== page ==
Despite their lowly position along the floor, baseboards are one of a house's defining features. If they have stature, a room becomes regal; when they are skimpy, that same space looks dowdy.
Baseboards were often three-piece affairs consisting of a flat plank, a decorative cap molding, and a rounded shoe molding to cover gaps along the floor. "In old houses, you often see the fanciest baseboard in the front room downstairs," says This Old House general contractor Tom Silva.
In houses built after World War II, however, fancy gave way to cheap, and the vital floor-to-wall transition became the domain of thin, featureless one-piece trim. Fortunately, it's easy to replace modern moldings with taller, thicker, two- or three-part baseboards.
Running baseboard is also good for perfecting carpentry skills. The joints required are simple butts, miters, and copes, and the same basic installation steps apply to all trimwork.
Baseboard Parts Overview
How Do You Install Baseboards Like a Pro?
When starting from scratch, Tom Silva prefers the look of a base that's at least 6 inches high and ½ to ¾ inches thick, topped with a separate, deeply profiled cap molding. But if he's remodeling a house graced with good-looking baseboards, he tries his best to match the new trim to what's already there.
Making a new baseboard the same height as the original isn't difficult; finding a cap molding with the same profile can be, especially on an old house. Sometimes Tom will get lucky and locate the profile he needs from the 100 or so that good millwork shops keep in stock. Sometimes he'll combine two or more of those moldings to create a shape that is close. But when an exact replica is needed, he'll have custom molding milled up.
To determine the amount of baseboard material you need, measure each straight section of the wall and round up to the nearest whole-foot dimension divisible by two. A week before installation, bring the wood inside to acclimate. Start running baseboard against inside corners and work toward outside corners.
Steps on How to Install Baseboard
1. Prep Work: Measure, Number and Mark
- Measure and cut the baseboards for each wall. Boards that meet outside corners should be a few inches longer than the wall to allow for miter cuts.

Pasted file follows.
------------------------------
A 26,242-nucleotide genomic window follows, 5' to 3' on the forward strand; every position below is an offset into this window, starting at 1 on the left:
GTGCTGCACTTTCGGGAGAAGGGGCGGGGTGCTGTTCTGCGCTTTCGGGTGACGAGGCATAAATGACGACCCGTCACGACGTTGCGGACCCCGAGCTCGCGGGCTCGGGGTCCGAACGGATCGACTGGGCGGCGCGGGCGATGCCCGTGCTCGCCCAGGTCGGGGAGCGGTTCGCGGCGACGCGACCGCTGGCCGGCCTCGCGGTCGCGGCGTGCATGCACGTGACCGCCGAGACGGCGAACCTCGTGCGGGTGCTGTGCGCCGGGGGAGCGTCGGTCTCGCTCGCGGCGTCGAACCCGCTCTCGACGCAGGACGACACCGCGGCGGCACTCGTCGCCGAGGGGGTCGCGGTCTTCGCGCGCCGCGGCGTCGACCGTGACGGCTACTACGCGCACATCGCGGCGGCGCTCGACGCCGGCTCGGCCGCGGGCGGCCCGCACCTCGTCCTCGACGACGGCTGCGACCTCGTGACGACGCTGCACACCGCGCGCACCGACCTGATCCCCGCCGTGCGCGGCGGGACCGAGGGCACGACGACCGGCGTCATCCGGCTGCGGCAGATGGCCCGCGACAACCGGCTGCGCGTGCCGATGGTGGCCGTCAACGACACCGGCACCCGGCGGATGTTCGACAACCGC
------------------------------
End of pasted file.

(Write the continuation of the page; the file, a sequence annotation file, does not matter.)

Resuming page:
- Number the back of each board and write that same number on the wall where the board will go.
- Find and mark the studs in the wall; they'll serve as the firm base for nailing the baseboard.
Tip: Studs are usually placed 16 inches on-center, so after locating the first one you may be able to locate others using a tape measure. On older homes, verify locations with a nail.
2. Establish the Baseboard Height
- Set a 4-foot level on the floor next to the wall to see if the floor is level. If not, move the level across the floor to find its lowest point. At that point, tack a scrap piece of baseboard to the wall with a nail.
- Using the top of this baseboard piece as a benchmark, make horizontal marks every few feet at the same level on the walls around the room.
- Snap a chalk line between the marks around the perimeter of the room to show where the top edge of all the baseboards should land when they're installed.
- Starting at an inside corner, hold the first board against the wall, level it, then tack it in place with a nail or two.
- Set your compass points to span the vertical distance between the chalk line and either of the board's top corners.
3. Scribe for a Tight Fit
- Without changing the spread of the compass's legs, hold the pencil on the baseboard and the point against the floor. Slide the compass along the floor over the board's length, keeping the points aligned vertically.
- With a circular saw set for a 2- to 5-degree bevel, cut alongside the scribe line so the face of the cut will be on the side toward the wall.